In James Weldon Johnson’s 1912 Autobiography of an Ex-Colored Man, a fictional story unfolds about an unnamed mixed-race Black man from a small Georgia town who decides to “pass” for white after witnessing a lynching. Living as a white man, he keeps death at bay, becomes an average businessman, marries a white woman, and raises his children to believe they are unquestionably white. And though this life is unglamorous, it is without the gratuitous violence he knew of Black life in the South. Still, as he considers his life in old age, The Ex-Colored Man cannot shake his deep sorrow and loss at his sacrifice, which his children will never know of. At the novel’s end, Blackness reemerges, even as it has been disavowed, as the “great secret” of his life — a confidence that in keeping assured he’d be free to live in the world whilst his interiority turned to rot.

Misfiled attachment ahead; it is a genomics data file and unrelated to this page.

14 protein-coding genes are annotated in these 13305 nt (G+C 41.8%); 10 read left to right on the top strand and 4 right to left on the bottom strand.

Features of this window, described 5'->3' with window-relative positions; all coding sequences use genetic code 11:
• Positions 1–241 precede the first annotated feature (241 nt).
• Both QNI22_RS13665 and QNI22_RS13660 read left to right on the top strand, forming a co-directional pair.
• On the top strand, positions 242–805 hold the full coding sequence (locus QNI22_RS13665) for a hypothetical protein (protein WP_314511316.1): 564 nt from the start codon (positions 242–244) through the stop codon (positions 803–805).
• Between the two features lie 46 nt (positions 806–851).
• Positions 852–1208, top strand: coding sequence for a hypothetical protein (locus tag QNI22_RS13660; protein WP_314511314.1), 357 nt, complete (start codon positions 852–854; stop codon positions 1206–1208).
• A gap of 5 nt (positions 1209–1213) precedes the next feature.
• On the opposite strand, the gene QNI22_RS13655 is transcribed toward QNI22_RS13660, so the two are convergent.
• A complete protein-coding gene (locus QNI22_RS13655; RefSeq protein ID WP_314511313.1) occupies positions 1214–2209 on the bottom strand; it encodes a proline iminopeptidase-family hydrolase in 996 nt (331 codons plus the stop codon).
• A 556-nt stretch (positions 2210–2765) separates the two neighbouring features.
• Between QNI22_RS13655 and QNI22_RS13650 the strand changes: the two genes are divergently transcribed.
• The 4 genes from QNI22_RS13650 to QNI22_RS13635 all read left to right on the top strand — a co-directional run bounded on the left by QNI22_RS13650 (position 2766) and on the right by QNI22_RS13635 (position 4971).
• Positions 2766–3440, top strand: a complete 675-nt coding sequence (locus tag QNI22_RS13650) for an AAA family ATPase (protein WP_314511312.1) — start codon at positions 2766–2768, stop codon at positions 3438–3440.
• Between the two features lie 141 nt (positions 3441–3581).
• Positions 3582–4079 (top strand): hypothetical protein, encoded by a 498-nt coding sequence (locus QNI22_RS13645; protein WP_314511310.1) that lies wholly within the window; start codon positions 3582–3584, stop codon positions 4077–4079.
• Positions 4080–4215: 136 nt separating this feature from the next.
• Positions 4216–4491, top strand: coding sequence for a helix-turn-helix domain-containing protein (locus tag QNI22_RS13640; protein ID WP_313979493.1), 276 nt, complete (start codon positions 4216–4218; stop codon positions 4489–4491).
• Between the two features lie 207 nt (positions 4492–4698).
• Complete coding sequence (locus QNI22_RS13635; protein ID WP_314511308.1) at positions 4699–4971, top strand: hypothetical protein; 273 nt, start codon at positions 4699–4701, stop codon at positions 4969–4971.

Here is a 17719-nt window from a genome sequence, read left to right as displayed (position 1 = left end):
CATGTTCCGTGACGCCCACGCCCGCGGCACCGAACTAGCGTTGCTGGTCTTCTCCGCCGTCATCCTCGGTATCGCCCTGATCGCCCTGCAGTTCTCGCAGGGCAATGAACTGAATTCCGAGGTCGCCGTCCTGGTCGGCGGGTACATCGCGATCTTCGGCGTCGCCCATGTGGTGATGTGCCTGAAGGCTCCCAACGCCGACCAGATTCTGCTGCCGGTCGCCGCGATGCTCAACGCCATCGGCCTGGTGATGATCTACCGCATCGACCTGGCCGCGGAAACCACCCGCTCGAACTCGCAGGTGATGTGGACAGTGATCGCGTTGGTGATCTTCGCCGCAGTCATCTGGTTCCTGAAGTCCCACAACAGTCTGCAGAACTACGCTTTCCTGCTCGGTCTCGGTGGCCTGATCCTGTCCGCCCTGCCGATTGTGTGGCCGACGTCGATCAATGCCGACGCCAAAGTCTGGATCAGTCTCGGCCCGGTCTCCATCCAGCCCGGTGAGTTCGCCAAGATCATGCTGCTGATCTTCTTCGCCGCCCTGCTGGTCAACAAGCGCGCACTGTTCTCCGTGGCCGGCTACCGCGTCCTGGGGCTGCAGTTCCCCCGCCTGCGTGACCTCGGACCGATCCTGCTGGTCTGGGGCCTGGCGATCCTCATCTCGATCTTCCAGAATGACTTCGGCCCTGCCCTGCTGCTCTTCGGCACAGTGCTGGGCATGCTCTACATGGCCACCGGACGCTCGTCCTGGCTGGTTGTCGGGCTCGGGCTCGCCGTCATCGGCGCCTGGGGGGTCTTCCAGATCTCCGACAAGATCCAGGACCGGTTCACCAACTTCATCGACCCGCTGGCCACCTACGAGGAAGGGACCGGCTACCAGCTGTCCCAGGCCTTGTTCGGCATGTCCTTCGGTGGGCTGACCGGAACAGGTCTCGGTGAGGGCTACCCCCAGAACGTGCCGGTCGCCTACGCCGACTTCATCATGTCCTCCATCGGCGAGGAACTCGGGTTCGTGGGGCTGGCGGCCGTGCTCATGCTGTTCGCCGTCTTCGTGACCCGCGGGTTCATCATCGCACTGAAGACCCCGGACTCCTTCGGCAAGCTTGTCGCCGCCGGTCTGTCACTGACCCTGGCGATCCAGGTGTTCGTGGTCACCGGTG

This week on Atlanta, in an episode shot entirely in black-and-white à la Rebecca Hall’s recent Netflix adaptation of Nella Larsen’s 1929 novel Passing, the figure of the white-passing Black protagonist appears once more, this time, on less eloquent (or interesting) terms. Enter Aaron, a pale-skinned, straight-haired teen with a Post Malone poster and Logan Paul signed shirt on his bedroom walls. Despite appearances, Aaron is Black. He has a Black father (his mother is absent and never mentioned). In terms of emotional range, Aaron is notably quick-tempered, insecure, and resentful, all of which he manages through a general posture of cool detachment. Though Aaron is canonically a Black boy, he expresses his frustrations, not unlike a caricature of a racist white teen (he resorts to using racial epithets while playing a video game with two other Black players).